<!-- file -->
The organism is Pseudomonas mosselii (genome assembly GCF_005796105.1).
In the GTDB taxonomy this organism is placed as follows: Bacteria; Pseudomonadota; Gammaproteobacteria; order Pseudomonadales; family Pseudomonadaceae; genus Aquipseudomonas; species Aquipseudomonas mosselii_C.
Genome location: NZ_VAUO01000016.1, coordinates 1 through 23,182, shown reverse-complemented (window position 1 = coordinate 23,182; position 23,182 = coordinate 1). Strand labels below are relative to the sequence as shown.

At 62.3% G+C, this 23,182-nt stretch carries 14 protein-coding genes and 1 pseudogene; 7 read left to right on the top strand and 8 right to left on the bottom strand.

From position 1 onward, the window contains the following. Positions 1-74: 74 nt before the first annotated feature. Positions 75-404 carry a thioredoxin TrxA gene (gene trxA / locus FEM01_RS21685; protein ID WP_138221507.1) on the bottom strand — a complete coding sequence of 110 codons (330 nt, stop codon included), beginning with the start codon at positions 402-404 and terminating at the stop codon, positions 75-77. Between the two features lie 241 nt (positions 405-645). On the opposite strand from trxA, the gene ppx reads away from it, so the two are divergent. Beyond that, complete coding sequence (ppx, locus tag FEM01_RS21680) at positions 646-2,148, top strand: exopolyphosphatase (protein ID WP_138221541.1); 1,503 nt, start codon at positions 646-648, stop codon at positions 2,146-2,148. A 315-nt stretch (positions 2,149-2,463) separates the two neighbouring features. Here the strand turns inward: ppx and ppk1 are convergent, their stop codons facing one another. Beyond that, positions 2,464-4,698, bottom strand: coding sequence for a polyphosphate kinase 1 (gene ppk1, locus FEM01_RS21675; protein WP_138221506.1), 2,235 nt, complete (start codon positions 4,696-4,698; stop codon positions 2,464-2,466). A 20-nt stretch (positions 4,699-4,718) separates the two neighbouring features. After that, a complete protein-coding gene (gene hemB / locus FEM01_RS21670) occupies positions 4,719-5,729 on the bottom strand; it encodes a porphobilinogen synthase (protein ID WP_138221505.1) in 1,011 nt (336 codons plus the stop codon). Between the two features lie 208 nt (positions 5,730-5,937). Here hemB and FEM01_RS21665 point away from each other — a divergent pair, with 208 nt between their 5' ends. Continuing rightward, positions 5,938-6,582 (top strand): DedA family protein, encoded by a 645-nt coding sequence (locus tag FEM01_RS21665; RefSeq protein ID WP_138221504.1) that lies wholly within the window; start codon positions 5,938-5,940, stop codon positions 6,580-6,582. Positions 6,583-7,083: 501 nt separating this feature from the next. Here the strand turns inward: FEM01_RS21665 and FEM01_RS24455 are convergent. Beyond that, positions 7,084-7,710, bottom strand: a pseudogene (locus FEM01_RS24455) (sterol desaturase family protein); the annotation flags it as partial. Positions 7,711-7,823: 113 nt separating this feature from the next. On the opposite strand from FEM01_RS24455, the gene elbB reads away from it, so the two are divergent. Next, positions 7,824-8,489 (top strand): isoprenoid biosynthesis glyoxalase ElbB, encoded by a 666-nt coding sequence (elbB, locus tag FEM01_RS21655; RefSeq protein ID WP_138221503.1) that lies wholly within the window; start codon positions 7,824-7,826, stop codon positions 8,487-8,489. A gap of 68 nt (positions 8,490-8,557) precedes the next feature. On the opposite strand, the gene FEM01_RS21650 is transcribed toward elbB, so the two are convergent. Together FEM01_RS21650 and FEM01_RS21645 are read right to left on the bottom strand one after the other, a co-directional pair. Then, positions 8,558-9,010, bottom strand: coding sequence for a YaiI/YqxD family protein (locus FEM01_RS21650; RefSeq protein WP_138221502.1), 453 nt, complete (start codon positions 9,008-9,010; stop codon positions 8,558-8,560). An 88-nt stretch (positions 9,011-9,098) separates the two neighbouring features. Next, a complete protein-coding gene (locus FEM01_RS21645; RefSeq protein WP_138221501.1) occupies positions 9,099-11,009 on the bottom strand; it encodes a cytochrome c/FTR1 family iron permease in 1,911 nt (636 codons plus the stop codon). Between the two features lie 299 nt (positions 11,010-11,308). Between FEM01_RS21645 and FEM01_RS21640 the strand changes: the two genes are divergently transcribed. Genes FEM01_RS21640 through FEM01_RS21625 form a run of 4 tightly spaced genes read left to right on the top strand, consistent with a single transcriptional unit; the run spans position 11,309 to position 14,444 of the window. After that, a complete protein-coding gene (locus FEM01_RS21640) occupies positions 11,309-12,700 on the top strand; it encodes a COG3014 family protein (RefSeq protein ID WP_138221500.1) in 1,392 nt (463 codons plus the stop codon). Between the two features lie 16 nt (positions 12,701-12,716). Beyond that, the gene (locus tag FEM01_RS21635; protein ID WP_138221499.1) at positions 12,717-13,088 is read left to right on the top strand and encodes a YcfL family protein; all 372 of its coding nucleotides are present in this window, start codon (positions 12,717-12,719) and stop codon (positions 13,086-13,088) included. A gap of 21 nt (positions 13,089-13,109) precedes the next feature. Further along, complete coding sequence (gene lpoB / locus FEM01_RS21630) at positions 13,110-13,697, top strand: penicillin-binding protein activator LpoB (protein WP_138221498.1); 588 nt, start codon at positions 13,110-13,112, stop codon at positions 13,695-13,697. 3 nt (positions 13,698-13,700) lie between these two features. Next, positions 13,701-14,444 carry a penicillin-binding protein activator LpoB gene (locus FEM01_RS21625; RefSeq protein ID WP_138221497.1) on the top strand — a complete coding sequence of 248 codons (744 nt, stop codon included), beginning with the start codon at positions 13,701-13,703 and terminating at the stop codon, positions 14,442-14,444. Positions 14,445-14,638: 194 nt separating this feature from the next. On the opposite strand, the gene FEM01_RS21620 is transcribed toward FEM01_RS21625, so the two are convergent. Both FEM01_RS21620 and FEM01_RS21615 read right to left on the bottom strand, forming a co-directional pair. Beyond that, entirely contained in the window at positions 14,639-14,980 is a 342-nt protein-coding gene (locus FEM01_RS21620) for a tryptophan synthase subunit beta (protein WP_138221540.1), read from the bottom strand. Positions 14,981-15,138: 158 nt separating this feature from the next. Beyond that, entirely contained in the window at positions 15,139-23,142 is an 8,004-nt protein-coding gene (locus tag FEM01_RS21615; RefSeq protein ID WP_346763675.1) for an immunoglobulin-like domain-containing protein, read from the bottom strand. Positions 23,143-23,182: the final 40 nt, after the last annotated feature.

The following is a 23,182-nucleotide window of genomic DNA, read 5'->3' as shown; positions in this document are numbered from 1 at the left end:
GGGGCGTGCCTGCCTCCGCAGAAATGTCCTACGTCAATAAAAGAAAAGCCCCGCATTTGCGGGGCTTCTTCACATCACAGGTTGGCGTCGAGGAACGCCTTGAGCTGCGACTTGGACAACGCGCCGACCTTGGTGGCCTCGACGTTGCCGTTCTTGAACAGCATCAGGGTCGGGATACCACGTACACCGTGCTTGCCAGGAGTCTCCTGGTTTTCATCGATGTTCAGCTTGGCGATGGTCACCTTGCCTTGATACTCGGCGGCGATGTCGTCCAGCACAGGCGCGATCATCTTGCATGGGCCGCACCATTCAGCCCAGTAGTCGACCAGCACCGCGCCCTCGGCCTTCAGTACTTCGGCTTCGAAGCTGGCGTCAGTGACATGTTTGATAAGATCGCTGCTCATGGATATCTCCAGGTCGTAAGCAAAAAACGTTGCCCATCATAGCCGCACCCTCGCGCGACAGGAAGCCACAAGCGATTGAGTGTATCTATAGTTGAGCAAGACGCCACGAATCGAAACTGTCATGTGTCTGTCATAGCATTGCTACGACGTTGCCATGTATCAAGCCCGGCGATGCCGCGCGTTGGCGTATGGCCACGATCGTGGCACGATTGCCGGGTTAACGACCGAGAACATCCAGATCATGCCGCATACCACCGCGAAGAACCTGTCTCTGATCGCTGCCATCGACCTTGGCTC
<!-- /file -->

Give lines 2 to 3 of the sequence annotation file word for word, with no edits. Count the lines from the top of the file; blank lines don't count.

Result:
In the GTDB taxonomy this organism is placed as follows: Bacteria; Pseudomonadota; Gammaproteobacteria; order Pseudomonadales; family Pseudomonadaceae; genus Aquipseudomonas; species Aquipseudomonas mosselii_C.
Genome location: NZ_VAUO01000016.1, coordinates 1 through 23,182, shown reverse-complemented (window position 1 = coordinate 23,182; position 23,182 = coordinate 1). Strand labels below are relative to the sequence as shown.